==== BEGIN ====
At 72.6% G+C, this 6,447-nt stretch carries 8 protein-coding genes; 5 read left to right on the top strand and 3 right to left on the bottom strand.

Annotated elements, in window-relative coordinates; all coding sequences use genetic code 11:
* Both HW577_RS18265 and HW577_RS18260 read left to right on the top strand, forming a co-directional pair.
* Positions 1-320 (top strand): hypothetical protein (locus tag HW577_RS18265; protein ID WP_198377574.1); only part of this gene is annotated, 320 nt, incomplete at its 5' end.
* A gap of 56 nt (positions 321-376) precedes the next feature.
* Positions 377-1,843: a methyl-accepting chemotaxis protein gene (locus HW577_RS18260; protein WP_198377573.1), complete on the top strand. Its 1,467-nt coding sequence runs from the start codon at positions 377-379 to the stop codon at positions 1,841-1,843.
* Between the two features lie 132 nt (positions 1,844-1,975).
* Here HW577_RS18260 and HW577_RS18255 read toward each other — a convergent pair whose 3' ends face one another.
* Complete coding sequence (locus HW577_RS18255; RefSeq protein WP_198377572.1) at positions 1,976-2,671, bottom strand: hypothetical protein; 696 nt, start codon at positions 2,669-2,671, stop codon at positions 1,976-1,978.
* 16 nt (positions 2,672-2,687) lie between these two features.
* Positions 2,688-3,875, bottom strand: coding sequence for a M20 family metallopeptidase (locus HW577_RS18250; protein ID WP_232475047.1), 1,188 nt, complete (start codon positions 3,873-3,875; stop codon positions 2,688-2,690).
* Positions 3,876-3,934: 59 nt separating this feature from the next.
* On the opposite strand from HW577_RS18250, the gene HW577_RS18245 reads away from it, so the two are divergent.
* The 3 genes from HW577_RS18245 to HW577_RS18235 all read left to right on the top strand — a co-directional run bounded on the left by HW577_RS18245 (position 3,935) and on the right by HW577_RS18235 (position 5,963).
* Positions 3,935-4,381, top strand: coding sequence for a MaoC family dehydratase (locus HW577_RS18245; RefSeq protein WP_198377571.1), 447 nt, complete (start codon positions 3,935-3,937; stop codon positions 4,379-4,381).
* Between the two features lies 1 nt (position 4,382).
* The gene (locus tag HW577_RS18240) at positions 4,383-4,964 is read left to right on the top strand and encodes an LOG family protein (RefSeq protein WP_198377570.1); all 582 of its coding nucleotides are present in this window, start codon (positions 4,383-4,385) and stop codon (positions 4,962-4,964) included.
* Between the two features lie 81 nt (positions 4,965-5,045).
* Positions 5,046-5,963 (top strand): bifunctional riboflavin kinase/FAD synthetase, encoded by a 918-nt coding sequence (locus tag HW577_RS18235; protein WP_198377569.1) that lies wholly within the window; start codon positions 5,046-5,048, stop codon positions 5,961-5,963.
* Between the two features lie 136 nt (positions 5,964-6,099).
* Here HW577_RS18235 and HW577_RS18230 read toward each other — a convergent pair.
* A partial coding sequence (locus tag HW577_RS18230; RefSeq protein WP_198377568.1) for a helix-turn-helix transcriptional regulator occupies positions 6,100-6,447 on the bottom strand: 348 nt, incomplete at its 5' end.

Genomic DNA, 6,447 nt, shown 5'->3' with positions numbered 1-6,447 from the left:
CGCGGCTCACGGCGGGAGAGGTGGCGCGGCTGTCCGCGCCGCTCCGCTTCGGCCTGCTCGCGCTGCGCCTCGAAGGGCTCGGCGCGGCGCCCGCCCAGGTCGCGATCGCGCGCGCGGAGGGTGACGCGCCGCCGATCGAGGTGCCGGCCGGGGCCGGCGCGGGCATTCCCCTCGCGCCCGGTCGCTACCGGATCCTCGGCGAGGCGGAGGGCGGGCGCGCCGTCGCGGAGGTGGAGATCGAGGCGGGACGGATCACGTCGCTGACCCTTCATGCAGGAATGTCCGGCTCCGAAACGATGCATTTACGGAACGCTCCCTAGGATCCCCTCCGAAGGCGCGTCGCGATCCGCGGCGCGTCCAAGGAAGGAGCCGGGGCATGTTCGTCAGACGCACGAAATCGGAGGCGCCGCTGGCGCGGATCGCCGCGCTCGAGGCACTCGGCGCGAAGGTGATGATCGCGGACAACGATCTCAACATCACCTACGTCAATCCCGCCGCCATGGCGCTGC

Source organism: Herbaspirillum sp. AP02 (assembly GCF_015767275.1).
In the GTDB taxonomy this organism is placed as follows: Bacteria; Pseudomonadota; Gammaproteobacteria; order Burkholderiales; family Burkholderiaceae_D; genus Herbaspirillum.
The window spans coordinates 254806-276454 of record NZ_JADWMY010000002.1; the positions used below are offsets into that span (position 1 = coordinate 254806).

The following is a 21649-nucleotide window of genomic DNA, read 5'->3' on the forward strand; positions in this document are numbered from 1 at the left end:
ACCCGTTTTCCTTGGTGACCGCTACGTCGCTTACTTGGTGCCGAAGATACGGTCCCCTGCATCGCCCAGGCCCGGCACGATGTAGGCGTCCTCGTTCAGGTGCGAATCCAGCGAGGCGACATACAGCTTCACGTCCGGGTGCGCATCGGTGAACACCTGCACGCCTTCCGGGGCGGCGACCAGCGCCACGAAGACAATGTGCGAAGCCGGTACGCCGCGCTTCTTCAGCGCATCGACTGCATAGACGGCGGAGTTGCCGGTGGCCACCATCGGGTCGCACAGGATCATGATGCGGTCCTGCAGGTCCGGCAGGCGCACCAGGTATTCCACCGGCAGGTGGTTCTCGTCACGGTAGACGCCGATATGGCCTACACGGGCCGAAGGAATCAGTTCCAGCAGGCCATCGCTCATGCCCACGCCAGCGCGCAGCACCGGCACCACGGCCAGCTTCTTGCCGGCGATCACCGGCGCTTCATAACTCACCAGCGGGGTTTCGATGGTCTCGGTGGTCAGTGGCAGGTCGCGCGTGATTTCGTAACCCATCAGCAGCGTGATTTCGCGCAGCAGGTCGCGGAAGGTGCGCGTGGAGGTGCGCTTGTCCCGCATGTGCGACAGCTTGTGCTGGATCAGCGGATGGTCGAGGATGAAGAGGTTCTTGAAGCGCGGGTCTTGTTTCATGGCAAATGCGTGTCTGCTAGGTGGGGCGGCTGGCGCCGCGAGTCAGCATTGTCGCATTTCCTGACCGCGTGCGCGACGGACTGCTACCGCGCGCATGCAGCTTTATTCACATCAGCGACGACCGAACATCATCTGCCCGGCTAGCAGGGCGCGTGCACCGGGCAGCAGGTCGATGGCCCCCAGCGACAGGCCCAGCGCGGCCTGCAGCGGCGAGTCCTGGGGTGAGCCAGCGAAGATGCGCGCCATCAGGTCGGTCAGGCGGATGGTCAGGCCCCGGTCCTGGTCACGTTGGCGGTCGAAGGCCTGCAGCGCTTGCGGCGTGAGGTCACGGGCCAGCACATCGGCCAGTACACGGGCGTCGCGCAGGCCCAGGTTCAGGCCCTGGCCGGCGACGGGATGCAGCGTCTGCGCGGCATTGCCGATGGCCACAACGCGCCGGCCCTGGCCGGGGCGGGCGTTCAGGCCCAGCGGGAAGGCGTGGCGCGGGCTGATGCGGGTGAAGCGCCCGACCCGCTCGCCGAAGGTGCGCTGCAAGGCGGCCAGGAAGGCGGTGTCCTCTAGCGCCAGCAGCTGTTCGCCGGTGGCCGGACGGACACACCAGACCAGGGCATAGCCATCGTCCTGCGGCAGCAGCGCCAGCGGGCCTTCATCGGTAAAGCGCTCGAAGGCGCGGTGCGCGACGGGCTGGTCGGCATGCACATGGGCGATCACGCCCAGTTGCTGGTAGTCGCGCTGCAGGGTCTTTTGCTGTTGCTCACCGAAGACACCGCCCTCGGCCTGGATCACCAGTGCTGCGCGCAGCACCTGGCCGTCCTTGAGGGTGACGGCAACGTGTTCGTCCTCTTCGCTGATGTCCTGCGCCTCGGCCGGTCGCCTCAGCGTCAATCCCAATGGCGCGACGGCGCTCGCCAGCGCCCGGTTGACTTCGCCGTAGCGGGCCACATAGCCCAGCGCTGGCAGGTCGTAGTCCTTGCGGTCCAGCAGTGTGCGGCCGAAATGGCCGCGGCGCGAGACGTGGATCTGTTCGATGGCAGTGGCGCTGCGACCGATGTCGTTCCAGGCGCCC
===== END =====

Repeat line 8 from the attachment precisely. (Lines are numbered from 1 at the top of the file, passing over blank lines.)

* Here HW577_RS18260 and HW577_RS18255 read toward each other — a convergent pair whose 3' ends face one another.